(Reuters Health) – People who exercise may experience symptoms of mental health disorders less often, a U.S. study suggests.
FILE PHOTO: A woman is seen jogging at Cunningham Park in the borough of Queens in New York, September 16, 2014. REUTERS/Shannon Stapleton/File Photo
That may be true even when the exercise involves doing household chores, researchers found.
The study team examined survey data collected from more than 1.2 million American adults. Participants were asked how often in the past month they had exercised, aside from any physical activity at work. They were also asked how many days their mental health was “not good” due to stress, depression and problems with emotions.
Overall, people reported an average of about 3.4 days of poor mental health each month, according to the results in The Lancet Psychiatry. Compared to people who never exercised at all, those who did some physical activity outside of work had an average 1.5 fewer days of poor mental health each month.
The effect appeared even bigger for people with a history of depression. In this group, exercisers experienced an average 3.8 fewer days of poor mental health each month than those who never worked out.
“People who exercise have better mental health than those who don’t, especially people who were exercising three to five times a week, for around 45 minutes,” said senior study author Adam Chekroud, a psychiatry researcher at Yale University in New Haven, Connecticut.
“This study reiterates the broad range of health benefits for exercising, no matter your age, race, gender, income, or physical health status,” Chekroud said by email. “Every little bit helps – as low as 30 minutes – and every exercise group including walking was associated with lower mental health burden.”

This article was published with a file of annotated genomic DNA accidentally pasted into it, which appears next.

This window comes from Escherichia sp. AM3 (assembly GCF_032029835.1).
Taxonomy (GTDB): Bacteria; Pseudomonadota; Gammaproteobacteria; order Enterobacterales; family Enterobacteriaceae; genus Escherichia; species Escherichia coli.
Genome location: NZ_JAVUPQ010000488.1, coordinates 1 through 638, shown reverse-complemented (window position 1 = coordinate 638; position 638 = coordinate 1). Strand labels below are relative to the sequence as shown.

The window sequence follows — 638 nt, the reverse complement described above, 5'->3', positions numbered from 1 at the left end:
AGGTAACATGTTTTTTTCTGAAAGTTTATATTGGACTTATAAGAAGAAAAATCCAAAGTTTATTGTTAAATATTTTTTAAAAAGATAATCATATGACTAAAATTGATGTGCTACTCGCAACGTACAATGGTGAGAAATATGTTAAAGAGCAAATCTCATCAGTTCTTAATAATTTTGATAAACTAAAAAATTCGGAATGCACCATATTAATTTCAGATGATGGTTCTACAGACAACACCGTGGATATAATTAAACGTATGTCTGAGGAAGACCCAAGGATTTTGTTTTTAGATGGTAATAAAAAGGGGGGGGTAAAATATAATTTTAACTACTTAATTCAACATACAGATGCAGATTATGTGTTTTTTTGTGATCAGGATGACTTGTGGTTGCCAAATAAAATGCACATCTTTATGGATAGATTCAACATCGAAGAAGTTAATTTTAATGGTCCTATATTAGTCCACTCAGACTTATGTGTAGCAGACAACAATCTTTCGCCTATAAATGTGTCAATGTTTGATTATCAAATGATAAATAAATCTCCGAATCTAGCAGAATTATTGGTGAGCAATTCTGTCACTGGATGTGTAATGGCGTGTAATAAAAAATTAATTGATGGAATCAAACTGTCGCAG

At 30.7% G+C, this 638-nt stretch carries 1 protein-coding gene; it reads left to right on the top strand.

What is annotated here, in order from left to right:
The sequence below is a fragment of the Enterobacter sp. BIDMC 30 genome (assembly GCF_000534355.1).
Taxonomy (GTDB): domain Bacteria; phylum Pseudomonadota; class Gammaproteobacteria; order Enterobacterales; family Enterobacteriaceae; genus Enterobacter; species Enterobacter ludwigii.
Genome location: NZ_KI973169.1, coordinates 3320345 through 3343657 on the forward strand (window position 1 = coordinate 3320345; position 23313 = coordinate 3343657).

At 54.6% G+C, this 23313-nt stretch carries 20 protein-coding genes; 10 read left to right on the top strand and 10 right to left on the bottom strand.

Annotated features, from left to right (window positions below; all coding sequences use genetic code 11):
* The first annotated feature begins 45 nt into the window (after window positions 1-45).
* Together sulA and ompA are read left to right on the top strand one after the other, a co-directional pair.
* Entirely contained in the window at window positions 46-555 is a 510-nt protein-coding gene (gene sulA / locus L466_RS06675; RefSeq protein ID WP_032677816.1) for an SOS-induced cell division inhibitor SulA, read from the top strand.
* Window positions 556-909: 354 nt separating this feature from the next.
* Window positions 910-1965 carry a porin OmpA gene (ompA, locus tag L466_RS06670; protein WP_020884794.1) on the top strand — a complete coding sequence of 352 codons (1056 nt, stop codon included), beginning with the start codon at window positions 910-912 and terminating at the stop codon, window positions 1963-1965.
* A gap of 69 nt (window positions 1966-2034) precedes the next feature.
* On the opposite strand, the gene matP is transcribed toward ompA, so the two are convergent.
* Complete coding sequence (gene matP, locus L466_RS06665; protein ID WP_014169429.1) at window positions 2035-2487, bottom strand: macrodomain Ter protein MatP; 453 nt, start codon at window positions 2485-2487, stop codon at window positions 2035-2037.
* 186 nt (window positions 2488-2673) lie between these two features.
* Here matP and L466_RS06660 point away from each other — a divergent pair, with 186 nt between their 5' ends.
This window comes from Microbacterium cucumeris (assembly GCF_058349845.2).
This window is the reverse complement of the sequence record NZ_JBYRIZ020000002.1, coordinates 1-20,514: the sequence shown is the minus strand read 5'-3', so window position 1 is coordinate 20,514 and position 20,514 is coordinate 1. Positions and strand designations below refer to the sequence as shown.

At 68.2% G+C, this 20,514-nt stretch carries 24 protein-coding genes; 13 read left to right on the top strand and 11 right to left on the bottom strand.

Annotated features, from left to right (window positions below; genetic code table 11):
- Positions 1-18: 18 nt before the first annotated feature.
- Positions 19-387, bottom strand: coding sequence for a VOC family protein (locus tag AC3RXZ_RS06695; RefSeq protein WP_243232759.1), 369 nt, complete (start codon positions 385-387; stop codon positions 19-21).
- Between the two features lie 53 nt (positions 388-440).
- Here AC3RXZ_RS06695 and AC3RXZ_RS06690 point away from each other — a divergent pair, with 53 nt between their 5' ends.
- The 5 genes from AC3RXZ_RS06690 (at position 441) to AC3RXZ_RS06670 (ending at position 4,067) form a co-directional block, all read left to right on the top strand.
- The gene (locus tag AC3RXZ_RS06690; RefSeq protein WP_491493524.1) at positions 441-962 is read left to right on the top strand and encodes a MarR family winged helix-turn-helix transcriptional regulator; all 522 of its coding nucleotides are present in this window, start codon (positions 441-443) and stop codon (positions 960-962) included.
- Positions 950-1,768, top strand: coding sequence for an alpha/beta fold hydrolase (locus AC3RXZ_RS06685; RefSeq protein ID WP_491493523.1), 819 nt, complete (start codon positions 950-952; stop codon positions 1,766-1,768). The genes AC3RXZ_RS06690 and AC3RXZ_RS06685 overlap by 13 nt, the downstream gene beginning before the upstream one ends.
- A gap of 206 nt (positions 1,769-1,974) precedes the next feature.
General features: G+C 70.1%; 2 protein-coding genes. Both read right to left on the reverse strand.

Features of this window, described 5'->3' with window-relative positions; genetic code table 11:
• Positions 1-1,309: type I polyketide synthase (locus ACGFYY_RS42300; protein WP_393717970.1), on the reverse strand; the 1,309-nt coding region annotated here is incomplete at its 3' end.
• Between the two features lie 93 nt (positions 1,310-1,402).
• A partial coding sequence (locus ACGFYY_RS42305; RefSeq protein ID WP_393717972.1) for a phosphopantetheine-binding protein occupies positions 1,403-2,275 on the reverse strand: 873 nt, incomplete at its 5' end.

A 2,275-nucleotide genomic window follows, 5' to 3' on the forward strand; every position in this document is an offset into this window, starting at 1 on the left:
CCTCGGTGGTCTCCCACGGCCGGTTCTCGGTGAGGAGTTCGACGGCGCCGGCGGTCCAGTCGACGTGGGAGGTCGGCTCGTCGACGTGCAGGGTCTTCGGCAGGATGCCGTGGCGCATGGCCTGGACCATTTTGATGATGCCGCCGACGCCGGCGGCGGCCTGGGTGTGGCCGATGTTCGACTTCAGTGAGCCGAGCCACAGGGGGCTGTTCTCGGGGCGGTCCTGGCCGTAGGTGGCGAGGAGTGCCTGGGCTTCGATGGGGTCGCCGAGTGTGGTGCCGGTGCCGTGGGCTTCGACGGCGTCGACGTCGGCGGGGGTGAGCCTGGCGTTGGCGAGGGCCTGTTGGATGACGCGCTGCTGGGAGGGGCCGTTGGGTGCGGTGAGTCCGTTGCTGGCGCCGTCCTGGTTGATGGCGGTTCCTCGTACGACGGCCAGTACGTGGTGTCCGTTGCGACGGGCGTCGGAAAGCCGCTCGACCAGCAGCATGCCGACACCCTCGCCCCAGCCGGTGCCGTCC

All types of exercise appeared to influence how often people reported poor mental health.
Some of the strongest associations were found with team sports and cycling, which were associated with a 22 percent reduction in poor mental health days compared with not exercising, followed by aerobic and gym exercises, which were linked to a 21 percent reduction.
Mindfulness exercises like yoga and tai chi were also linked to a 23 percent reduction in poor mental health days, relative to no activity at all.
Even household chores were tied to at least a 9.7 percent reduction in poor mental health days compared to being inactive.
From a mental health perspective, however, it might be possible to exercise too much.
Adults who exercised longer than 90 minutes per session had smaller reductions in poor mental health days than people who exercised from 30 to 60 minutes. And people who exercised more than three hours per session reported more poor mental health days than those who exercised only 45 minutes or who didn’t work out at all.
The study wasn’t designed to prove whether or how exercise might directly impact mood, and it’s also possible that happier people worked out more often than those with mood disorders or a lot of stress.
Another limitation of the study is that it looked rather broadly at mental health, rather than exploring specific mood disorders, Dr. Gary Cooney, of Gartnavel Royal Hospital in Glasgow, UK, writes in an accompanying editorial.
“Mental health is not a term that is hugely helpful in this discourse, I think, because it can mean any or a combination of so many mental disorders including depression, anxiety, addiction, dementia, schizophrenia, etc.,” Cooney said by email.